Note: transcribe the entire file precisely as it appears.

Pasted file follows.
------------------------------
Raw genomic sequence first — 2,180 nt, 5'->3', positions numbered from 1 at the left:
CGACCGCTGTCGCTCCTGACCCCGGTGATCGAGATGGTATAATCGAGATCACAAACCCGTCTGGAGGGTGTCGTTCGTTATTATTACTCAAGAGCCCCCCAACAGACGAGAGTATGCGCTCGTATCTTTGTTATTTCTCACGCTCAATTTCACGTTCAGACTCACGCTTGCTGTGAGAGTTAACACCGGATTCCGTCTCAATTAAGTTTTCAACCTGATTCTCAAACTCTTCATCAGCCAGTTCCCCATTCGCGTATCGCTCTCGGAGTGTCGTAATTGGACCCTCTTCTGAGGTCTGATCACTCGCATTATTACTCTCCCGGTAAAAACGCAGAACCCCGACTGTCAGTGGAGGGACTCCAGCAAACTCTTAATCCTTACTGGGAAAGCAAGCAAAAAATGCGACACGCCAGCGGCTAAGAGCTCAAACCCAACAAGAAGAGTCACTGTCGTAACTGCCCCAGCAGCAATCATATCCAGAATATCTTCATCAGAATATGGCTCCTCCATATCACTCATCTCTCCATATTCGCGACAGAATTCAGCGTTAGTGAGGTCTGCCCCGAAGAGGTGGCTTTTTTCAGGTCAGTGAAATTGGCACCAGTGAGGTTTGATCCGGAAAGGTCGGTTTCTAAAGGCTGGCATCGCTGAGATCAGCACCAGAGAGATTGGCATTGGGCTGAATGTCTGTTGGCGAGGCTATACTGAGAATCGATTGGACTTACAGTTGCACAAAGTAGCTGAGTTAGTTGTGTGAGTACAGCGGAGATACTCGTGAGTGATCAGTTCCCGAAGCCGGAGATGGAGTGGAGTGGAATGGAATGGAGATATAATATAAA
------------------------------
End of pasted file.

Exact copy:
Raw genomic sequence first — 2,180 nt, 5'->3', positions numbered from 1 at the left:
CGACCGCTGTCGCTCCTGACCCCGGTGATCGAGATGGTATAATCGAGATCACAAACCCGTCTGGAGGGTGTCGTTCGTTATTATTACTCAAGAGCCCCCCAACAGACGAGAGTATGCGCTCGTATCTTTGTTATTTCTCACGCTCAATTTCACGTTCAGACTCACGCTTGCTGTGAGAGTTAACACCGGATTCCGTCTCAATTAAGTTTTCAACCTGATTCTCAAACTCTTCATCAGCCAGTTCCCCATTCGCGTATCGCTCTCGGAGTGTCGTAATTGGACCCTCTTCTGAGGTCTGATCACTCGCATTATTACTCTCCCGGTAAAAACGCAGAACCCCGACTGTCAGTGGAGGGACTCCAGCAAACTCTTAATCCTTACTGGGAAAGCAAGCAAAAAATGCGACACGCCAGCGGCTAAGAGCTCAAACCCAACAAGAAGAGTCACTGTCGTAACTGCCCCAGCAGCAATCATATCCAGAATATCTTCATCAGAATATGGCTCCTCCATATCACTCATCTCTCCATATTCGCGACAGAATTCAGCGTTAGTGAGGTCTGCCCCGAAGAGGTGGCTTTTTTCAGGTCAGTGAAATTGGCACCAGTGAGGTTTGATCCGGAAAGGTCGGTTTCTAAAGGCTGGCATCGCTGAGATCAGCACCAGAGAGATTGGCATTGGGCTGAATGTCTGTTGGCGAGGCTATACTGAGAATCGATTGGACTTACAGTTGCACAAAGTAGCTGAGTTAGTTGTGTGAGTACAGCGGAGATACTCGTGAGTGATCAGTTCCCGAAGCCGGAGATGGAGTGGAGTGGAATGGAATGGAGATATAATATAAA